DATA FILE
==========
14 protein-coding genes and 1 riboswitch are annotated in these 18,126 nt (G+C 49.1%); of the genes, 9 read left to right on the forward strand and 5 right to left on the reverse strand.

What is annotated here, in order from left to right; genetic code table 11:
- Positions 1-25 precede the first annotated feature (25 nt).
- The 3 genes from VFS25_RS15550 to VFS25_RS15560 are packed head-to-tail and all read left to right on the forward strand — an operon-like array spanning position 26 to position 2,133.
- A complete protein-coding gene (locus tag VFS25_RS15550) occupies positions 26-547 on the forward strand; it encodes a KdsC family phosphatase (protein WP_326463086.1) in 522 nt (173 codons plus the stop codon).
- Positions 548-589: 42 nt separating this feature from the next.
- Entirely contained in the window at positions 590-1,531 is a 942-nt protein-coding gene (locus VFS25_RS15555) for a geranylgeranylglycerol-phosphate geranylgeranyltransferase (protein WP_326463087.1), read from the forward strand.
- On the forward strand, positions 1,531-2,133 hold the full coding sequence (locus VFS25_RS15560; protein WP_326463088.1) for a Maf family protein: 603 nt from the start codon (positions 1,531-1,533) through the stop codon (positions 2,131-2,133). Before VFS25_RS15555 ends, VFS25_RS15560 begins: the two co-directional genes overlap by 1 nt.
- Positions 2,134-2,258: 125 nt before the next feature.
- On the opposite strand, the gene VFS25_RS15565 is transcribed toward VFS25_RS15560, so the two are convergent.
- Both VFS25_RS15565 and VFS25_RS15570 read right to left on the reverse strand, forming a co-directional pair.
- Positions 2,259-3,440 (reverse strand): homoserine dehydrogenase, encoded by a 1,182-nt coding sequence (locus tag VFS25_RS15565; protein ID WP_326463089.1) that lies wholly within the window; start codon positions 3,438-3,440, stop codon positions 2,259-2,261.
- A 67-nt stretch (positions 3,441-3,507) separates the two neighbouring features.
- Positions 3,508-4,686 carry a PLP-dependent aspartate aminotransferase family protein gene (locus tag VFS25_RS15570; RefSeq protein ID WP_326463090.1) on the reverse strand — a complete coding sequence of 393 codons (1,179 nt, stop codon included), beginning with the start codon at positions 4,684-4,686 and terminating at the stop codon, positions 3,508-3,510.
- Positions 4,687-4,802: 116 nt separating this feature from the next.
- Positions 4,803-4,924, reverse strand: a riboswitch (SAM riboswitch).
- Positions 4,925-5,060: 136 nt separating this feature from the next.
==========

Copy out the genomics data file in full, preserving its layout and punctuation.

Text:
14 protein-coding genes and 1 riboswitch are annotated in these 18,126 nt (G+C 49.1%); of the genes, 9 read left to right on the forward strand and 5 right to left on the reverse strand.

What is annotated here, in order from left to right; genetic code table 11:
- Positions 1-25 precede the first annotated feature (25 nt).
- The 3 genes from VFS25_RS15550 to VFS25_RS15560 are packed head-to-tail and all read left to right on the forward strand — an operon-like array spanning position 26 to position 2,133.
- A complete protein-coding gene (locus tag VFS25_RS15550) occupies positions 26-547 on the forward strand; it encodes a KdsC family phosphatase (protein WP_326463086.1) in 522 nt (173 codons plus the stop codon).
- Positions 548-589: 42 nt separating this feature from the next.
- Entirely contained in the window at positions 590-1,531 is a 942-nt protein-coding gene (locus VFS25_RS15555) for a geranylgeranylglycerol-phosphate geranylgeranyltransferase (protein WP_326463087.1), read from the forward strand.
- On the forward strand, positions 1,531-2,133 hold the full coding sequence (locus VFS25_RS15560; protein WP_326463088.1) for a Maf family protein: 603 nt from the start codon (positions 1,531-1,533) through the stop codon (positions 2,131-2,133). Before VFS25_RS15555 ends, VFS25_RS15560 begins: the two co-directional genes overlap by 1 nt.
- Positions 2,134-2,258: 125 nt before the next feature.
- On the opposite strand, the gene VFS25_RS15565 is transcribed toward VFS25_RS15560, so the two are convergent.
- Both VFS25_RS15565 and VFS25_RS15570 read right to left on the reverse strand, forming a co-directional pair.
- Positions 2,259-3,440 (reverse strand): homoserine dehydrogenase, encoded by a 1,182-nt coding sequence (locus tag VFS25_RS15565; protein ID WP_326463089.1) that lies wholly within the window; start codon positions 3,438-3,440, stop codon positions 2,259-2,261.
- A 67-nt stretch (positions 3,441-3,507) separates the two neighbouring features.
- Positions 3,508-4,686 carry a PLP-dependent aspartate aminotransferase family protein gene (locus tag VFS25_RS15570; RefSeq protein ID WP_326463090.1) on the reverse strand — a complete coding sequence of 393 codons (1,179 nt, stop codon included), beginning with the start codon at positions 4,684-4,686 and terminating at the stop codon, positions 3,508-3,510.
- Positions 4,687-4,802: 116 nt separating this feature from the next.
- Positions 4,803-4,924, reverse strand: a riboswitch (SAM riboswitch).
- Positions 4,925-5,060: 136 nt separating this feature from the next.